Your business isn't seasonal, so it's safe to say that your income and expenses will be similar throughout the remaining nine months of the year. Multiplying your net quarterly profit of $17,500 by four indicates that your net profit for the full year will be $70,000.

Your income will be subject to both income tax and self-employment taxes because you're an independent contractor. So your taxable income for the year would break down like this:

  • 92.35% of your $70,000 income: $64,645
  • Self-employment tax: $64,645 x 15.3% = $9,890.69
  • Deduction for half of the self-employment tax: $4,945.34
  • Standard deduction for a single person in 2023: $13,850
  • Taxable income: $70,000 - $4,945.34 - $13,850 = $51,204.66

Calculating Your Estimated Payments

So in this example, if you had a taxable income of $51,204.66 for 2023, you'd be in the 22% tax bracket. Tax rates and brackets are marginal, so you only pay taxes on the portion of your income in that bracket, like this:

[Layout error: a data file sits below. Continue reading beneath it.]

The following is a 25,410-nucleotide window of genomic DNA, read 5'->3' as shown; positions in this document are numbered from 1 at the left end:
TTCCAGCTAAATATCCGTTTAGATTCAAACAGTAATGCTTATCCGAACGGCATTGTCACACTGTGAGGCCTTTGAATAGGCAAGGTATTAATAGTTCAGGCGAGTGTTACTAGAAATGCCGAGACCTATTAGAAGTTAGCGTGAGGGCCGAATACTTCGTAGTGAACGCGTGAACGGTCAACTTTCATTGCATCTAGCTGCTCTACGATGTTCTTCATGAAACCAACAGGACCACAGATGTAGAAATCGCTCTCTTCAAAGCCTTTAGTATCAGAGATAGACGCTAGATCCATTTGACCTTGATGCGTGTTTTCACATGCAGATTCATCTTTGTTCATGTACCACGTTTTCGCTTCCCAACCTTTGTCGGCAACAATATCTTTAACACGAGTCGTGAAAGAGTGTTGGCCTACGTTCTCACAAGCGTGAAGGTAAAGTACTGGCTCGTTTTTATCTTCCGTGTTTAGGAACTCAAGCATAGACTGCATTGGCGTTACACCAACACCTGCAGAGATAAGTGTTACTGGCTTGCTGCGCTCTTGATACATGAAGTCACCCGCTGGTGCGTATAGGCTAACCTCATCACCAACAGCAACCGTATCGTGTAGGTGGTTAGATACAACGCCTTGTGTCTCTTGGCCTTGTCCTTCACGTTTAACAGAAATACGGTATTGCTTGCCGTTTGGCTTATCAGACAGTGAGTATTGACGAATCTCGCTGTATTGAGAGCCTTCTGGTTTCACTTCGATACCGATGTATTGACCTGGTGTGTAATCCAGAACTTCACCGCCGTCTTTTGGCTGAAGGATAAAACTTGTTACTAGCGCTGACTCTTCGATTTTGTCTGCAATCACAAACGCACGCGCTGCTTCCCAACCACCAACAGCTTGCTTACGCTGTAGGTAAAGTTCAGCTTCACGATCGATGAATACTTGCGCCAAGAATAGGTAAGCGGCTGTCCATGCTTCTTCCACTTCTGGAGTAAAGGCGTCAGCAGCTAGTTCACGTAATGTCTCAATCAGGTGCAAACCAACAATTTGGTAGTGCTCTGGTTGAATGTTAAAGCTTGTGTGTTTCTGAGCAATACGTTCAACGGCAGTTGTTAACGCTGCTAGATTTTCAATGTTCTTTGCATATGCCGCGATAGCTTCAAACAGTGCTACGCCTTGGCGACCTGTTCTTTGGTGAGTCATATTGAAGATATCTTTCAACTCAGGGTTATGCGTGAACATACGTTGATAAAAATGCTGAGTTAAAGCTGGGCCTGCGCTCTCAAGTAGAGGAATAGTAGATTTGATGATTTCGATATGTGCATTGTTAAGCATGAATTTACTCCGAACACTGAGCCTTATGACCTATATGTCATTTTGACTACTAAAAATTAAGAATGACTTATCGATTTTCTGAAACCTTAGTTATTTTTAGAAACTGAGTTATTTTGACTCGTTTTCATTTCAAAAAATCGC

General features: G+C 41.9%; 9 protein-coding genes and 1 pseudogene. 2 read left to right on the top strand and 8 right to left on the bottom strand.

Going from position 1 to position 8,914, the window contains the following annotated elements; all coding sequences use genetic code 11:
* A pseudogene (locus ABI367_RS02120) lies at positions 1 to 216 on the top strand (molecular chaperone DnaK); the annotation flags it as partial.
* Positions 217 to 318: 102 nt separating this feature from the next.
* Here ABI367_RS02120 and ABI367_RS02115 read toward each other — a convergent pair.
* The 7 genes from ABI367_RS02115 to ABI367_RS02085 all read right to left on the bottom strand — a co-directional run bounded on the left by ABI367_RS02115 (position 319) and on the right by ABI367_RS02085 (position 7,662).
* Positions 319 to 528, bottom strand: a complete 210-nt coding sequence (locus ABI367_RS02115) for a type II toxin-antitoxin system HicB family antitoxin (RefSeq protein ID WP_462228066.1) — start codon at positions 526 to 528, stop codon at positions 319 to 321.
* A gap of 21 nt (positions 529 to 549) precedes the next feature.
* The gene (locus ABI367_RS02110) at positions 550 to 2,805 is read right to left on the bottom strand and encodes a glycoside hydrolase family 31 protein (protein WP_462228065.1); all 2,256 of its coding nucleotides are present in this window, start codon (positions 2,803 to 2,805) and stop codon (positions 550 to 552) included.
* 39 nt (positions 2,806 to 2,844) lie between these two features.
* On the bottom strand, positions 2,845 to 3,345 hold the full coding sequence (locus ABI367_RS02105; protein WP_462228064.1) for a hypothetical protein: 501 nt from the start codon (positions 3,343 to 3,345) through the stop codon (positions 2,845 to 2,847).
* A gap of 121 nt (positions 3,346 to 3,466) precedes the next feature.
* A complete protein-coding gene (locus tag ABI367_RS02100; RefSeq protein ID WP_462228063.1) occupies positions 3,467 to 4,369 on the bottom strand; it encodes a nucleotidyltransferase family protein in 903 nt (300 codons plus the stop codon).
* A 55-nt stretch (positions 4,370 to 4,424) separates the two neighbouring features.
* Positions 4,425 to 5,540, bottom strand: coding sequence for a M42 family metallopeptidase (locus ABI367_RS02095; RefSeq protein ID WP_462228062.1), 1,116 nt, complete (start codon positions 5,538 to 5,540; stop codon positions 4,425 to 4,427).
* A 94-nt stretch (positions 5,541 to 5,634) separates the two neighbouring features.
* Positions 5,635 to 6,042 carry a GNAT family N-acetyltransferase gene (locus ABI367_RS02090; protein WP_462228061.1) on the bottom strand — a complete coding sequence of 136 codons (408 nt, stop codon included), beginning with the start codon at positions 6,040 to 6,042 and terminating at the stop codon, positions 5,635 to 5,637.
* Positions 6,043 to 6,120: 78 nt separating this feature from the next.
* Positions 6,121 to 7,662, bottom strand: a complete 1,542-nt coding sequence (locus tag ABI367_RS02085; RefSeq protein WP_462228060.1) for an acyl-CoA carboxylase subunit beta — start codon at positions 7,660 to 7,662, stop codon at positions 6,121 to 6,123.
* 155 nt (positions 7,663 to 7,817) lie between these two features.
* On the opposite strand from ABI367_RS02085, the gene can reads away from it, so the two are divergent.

• 10% on your income up to $11,000 = $1,100
  • 12% on your income from $11,001 through $44,725 = $4,046.88
  • 22% on your income from $44,726 through $51,204.66 = $1,425.31

Add up all three amounts and you get a total estimated income tax for the year of $6,572.19.

Add this estimated income tax to your self-employment tax of $9,890.69 and you'll get a total of $16,462.88. That's the tax you owe for the year as an independent contractor making a net profit of $70,000.

Divide the estimated tax into four payments of $4,115.72 and you can pay that by the dates listed above. You could also pay your estimated taxes monthly, which comes out to $1,371.91 per month.

How To Pay Your Estimated Taxes

You can remit estimated payments by check or by credit card, or you can use one of the Treasury Department's online bill payment systems.

Paying by Check

Make your check payable to the "United States Treasury." Be sure to write your Social Security number and the year for which you're paying in the memo field of the check. For example, you might write, "2023 Form 1040-ES, 123-45-6789."

Make sure to use the payment vouchers that come with Form 1040-ES. Mail your check along with a Form 1040-ES voucher ​to the IRS. The IRS publishes a list of addresses on its website that vary by state of residence.

Paying by Credit Card